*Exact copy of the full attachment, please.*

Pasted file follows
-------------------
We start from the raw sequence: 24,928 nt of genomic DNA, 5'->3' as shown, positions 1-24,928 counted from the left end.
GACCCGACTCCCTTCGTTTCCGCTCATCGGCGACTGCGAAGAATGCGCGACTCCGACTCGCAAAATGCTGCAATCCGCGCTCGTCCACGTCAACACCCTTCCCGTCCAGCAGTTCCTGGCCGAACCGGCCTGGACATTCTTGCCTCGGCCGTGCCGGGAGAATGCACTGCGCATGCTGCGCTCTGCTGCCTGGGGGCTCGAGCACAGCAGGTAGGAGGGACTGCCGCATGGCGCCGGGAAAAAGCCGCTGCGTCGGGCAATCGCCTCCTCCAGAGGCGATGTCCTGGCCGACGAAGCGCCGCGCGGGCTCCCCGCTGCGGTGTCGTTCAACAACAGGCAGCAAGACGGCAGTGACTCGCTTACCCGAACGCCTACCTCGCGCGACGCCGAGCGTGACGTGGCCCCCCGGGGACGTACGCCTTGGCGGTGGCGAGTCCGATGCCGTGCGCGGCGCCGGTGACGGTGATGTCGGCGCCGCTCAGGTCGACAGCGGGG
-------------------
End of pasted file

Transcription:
We start from the raw sequence: 24,928 nt of genomic DNA, 5'->3' as shown, positions 1-24,928 counted from the left end.
GACCCGACTCCCTTCGTTTCCGCTCATCGGCGACTGCGAAGAATGCGCGACTCCGACTCGCAAAATGCTGCAATCCGCGCTCGTCCACGTCAACACCCTTCCCGTCCAGCAGTTCCTGGCCGAACCGGCCTGGACATTCTTGCCTCGGCCGTGCCGGGAGAATGCACTGCGCATGCTGCGCTCTGCTGCCTGGGGGCTCGAGCACAGCAGGTAGGAGGGACTGCCGCATGGCGCCGGGAAAAAGCCGCTGCGTCGGGCAATCGCCTCCTCCAGAGGCGATGTCCTGGCCGACGAAGCGCCGCGCGGGCTCCCCGCTGCGGTGTCGTTCAACAACAGGCAGCAAGACGGCAGTGACTCGCTTACCCGAACGCCTACCTCGCGCGACGCCGAGCGTGACGTGGCCCCCCGGGGACGTACGCCTTGGCGGTGGCGAGTCCGATGCCGTGCGCGGCGCCGGTGACGGTGATGTCGGCGCCGCTCAGGTCGACAGCGGGG